A boy 12.0m above the ground in a tree throws a ball for his dog, who is standing right below the tree and starts running at a constant speed the instant the ball is thrown. The boy throws the ball horizontally at 8.50m/s, and air resistance can be ignored. (a) How fast must the dog run to catch the ball just as it reaches the ground? (b) how far from the tree will the dog be when it catches the ball? Here is a picture of the situation. We can set up our coordinate system with the origin at the base of the tree. x y V0 12m Vdog = ? Prepared by Vince Zaccone For Campus Learning Assistance Services at UCSB

Sample Problem #2 (problem 3.56 in textbook)
A boy 12.0m above the ground in a tree throws a ball for his dog, who is standing right below the tree and starts running at a constant speed the instant the ball is thrown. The boy throws the ball horizontally at 8.50m/s, and air resistance can be ignored. (a) How fast must the dog run to catch the ball just as it reaches the ground? (b) how far from the tree will the dog be when it catches the ball? Here is a picture of the situation. We can set up our coordinate system with the origin at the base of the tree. Part (a) of this problem is easy if we remember that the horizontal and vertical motions of the ball are independent. There is no acceleration in the x-direction, so the ball will have a constant horizontal component of velocity. If the dog is going to catch the ball, his horizontal velocity must be the same as the ball (the ball will be directly above the dog the whole time). So our answer is 8.50 m/s. x y 12m V0 Vdog = V0 Prepared by Vince Zaccone For Campus Learning Assistance Services at UCSB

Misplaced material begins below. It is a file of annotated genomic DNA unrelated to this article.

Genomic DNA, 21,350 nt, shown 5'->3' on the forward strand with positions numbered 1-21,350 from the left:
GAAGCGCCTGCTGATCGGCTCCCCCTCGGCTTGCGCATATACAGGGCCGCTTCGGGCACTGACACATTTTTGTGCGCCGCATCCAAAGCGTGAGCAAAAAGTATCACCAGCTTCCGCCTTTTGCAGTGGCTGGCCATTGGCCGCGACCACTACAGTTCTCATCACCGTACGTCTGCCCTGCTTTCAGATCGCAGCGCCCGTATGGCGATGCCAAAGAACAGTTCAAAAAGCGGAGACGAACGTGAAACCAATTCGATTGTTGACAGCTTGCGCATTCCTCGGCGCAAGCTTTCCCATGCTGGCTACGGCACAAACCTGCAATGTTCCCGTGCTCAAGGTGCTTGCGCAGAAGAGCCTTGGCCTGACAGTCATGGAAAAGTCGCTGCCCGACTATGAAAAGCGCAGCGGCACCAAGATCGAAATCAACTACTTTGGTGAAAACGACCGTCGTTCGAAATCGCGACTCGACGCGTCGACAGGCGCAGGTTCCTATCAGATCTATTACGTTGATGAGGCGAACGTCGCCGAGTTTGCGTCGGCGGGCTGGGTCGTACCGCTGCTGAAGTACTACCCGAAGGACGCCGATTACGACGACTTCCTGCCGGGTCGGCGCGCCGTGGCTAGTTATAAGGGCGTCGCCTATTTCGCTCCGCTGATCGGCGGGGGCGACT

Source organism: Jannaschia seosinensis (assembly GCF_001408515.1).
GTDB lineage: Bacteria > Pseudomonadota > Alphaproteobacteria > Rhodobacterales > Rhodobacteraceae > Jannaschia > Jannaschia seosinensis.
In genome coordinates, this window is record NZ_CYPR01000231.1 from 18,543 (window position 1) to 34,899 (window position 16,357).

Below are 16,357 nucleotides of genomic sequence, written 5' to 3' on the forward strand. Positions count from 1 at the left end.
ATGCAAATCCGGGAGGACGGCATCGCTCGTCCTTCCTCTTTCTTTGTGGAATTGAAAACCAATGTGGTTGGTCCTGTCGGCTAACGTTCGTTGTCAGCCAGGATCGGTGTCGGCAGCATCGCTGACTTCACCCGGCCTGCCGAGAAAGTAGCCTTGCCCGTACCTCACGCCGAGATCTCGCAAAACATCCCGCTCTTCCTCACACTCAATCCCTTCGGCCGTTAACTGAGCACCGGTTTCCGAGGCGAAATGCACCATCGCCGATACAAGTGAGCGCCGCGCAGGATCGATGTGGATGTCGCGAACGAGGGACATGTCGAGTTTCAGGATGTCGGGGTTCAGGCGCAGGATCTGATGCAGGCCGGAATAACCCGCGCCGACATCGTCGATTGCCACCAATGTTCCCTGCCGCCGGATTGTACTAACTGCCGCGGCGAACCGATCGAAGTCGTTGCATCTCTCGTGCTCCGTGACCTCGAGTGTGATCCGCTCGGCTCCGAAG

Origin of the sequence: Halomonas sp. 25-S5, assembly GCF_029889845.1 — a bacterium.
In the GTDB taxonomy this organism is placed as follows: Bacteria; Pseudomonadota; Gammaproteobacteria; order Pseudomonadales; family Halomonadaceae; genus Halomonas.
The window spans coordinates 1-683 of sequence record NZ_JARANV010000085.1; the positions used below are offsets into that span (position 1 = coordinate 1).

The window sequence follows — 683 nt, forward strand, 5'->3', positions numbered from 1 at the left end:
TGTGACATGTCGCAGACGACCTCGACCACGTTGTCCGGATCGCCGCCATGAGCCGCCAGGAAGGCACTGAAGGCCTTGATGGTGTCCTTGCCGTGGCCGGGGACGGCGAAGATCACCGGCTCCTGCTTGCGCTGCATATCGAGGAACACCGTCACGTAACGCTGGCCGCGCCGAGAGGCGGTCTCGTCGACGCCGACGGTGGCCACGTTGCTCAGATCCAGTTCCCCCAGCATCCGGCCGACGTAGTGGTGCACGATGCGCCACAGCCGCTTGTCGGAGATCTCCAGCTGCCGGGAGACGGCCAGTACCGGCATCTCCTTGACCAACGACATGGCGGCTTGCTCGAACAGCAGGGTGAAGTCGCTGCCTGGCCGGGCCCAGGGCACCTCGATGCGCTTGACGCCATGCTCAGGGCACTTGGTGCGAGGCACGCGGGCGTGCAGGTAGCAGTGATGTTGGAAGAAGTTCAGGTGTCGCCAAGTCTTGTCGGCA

Sample Problem #2 (problem 3.56 in textbook)
A boy 12.0m above the ground in a tree throws a ball for his dog, who is standing right below the tree and starts running at a constant speed the instant the ball is thrown. The boy throws the ball horizontally at 8.50m/s, and air resistance can be ignored. (a) How fast must the dog run to catch the ball just as it reaches the ground? (b) how far from the tree will the dog be when it catches the ball? For part (b) we need to use our free-fall formulas to find out how long it takes for the ball to get to the ground. Then we can use the horizontal equation to find the distance: (1) (2) (3) Which of these equations should we use? x y 12m Prepared by Vince Zaccone For Campus Learning Assistance Services at UCSB